Hill said the tactical medic teams were used six or seven times last year.
The Fire Department has provided some level of emergency medical care for more than a century. A Sept. 23, 1910, article in the Fort Dodge Daily Chronicle mentions an emergency case prepared for the department by Dr. C.H. Mulroney, the city health officer, which was carried at all times on the hose wagon.
In more recent times, a fire truck has been sent on all medical emergency calls, enabling firefighters to provide lifesaving care in the minutes before an ambulance from Trinity Regional Medical Center arrives.
A fire truck still rolls on all medical calls. But in the last year, the Fire Department acquired two ambulances and began providing a medical transport service.
Trinity Regional Medical Center remains the primary provider of ambulance service. But when the hospital is short-handed or is faced with a large number of emergencies at one time, the Fire Department ambulances are used.
Luers said the arrangement ensures that there is always an ambulance available in the city.
Most of the city's 31 firefighters have medical training. The department's roster includes five paramedics, 10 advanced emergency medical technicians and 11 emergency medical technicians. Any new firefighters hired in the future will be required to earn paramedic certification.
The department's ambulance service is financed by fees charged for the service, not property tax dollars.
Luers has introduced a plan to reorganize the department in a way that will provide a more thorough approach to fire prevention and building inspections.
An upcoming retirement will clear the way for the reorganization, which will also change the command structure of the department.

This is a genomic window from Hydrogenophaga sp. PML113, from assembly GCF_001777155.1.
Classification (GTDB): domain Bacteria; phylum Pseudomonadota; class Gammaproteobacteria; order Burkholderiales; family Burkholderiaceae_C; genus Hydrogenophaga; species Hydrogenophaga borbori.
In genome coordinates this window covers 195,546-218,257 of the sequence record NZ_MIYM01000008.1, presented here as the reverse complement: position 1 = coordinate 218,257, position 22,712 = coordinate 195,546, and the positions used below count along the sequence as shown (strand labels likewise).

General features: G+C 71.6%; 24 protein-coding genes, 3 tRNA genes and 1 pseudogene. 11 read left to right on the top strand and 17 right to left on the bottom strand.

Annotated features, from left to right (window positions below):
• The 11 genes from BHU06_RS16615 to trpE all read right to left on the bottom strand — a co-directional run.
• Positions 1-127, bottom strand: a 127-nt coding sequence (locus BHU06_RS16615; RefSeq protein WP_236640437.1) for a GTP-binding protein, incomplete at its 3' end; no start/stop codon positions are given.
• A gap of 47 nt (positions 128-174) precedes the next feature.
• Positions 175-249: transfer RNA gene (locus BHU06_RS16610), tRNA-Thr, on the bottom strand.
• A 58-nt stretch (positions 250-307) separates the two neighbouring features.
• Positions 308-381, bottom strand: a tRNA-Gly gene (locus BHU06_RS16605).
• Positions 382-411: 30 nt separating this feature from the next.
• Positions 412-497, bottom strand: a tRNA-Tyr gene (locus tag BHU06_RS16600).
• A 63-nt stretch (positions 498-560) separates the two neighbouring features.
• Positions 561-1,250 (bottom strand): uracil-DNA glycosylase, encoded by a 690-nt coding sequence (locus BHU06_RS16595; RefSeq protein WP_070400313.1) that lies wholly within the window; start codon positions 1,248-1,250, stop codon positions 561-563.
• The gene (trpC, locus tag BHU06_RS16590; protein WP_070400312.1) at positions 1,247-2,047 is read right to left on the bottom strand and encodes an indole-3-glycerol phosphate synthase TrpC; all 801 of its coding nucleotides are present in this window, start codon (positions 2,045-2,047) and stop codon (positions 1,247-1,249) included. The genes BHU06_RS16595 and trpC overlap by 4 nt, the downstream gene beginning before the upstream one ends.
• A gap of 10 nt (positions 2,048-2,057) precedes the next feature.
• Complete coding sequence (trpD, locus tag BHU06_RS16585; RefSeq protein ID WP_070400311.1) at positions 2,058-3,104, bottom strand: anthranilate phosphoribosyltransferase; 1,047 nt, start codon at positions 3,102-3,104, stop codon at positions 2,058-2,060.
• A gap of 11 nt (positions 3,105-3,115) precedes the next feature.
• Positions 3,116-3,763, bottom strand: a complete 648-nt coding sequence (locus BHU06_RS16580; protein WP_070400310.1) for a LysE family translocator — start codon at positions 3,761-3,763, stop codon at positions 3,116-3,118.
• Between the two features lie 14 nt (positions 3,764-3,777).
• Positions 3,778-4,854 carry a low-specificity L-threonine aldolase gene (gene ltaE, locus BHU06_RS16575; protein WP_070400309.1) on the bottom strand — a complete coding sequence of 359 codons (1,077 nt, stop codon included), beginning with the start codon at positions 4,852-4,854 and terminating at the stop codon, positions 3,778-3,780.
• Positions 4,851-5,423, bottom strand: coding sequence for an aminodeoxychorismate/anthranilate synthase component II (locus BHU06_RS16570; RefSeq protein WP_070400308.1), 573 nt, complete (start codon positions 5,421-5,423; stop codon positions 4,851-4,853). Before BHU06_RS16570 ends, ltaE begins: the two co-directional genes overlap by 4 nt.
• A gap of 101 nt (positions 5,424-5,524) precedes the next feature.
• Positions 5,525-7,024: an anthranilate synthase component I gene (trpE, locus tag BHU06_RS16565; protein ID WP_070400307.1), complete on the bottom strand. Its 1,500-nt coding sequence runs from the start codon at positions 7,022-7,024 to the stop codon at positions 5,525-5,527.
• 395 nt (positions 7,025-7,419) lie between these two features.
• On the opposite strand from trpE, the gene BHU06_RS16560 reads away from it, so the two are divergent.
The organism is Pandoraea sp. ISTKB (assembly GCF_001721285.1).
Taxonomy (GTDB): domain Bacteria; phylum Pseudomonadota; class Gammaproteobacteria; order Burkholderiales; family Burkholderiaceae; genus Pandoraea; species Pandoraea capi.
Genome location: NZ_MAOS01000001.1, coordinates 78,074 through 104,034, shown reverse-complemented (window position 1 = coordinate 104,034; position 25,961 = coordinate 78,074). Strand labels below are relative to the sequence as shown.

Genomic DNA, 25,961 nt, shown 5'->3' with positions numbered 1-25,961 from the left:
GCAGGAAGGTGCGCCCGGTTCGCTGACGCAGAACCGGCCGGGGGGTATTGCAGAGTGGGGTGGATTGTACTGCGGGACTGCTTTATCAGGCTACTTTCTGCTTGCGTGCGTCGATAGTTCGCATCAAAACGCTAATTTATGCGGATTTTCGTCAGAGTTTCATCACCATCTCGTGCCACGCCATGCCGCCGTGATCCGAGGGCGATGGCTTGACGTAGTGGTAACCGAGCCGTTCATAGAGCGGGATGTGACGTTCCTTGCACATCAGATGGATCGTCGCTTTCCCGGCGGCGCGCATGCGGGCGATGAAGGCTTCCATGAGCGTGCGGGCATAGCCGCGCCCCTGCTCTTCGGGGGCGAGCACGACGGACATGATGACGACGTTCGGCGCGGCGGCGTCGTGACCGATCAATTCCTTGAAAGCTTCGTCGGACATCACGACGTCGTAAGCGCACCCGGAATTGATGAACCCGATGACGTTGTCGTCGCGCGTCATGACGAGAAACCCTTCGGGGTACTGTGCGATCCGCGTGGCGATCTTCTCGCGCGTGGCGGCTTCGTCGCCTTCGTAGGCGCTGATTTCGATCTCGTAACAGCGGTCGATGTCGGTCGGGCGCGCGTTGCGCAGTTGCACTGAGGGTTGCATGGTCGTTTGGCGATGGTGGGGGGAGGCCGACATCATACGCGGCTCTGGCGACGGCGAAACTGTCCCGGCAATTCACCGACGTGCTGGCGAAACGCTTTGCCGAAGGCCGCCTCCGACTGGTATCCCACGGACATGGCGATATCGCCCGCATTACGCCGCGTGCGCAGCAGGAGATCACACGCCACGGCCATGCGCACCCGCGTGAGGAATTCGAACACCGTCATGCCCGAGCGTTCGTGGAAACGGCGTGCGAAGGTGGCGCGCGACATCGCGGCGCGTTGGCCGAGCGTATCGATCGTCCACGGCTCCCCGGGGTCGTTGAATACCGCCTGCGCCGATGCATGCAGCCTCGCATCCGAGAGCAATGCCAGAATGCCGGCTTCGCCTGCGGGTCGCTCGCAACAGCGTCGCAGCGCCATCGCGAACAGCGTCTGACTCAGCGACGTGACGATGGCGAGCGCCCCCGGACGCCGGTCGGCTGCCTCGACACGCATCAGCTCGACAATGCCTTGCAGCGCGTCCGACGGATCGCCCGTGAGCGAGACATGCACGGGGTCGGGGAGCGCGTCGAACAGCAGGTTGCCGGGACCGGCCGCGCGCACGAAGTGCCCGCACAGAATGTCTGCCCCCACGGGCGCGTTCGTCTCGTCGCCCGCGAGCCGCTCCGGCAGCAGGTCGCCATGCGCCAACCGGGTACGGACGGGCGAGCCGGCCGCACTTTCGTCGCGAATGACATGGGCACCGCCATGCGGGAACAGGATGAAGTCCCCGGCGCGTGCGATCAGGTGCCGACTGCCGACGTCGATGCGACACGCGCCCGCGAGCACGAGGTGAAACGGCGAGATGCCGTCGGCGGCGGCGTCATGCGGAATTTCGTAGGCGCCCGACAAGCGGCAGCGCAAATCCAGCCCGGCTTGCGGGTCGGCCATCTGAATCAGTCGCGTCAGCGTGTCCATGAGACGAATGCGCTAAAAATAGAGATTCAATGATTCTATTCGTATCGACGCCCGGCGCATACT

Currently, each of the department's three shifts is commanded by an assistant chief. One of those assistant chiefs, Kerry Miklo, will retire this summer. The remaining two assistant chiefs, Woody Wolfe and Doug Ostbloom, will be reassigned and will no longer be shift commanders.
Wolfe will become the assistant chief of operations, according to Luers. Among other things, he will be responsible for personnel, vehicles and the firehouse at 1515 Central Ave.
Ostbloom will become the assistant fire chief in charge of fire prevention and inspections. He will work closely with building inspectors in the city's Department of Business Affairs and Community Growth, Luers said. Ostbloom will conduct the most complex fire safety inspections himself. He will also train and oversee the other firefighters who will do the more basic inspections.
Hergenreter said Ostbloom will provide ''one unified interpretation of the fire code.''
After the assistant fire chiefs are reassigned, the department's captains - Hergenreter, Mitch Sells and Paul Neeson - will become the shift commanders.
The changes are to go into effect on July 1.
Contact Bill Shea at (515) 573-2141 or email@example.com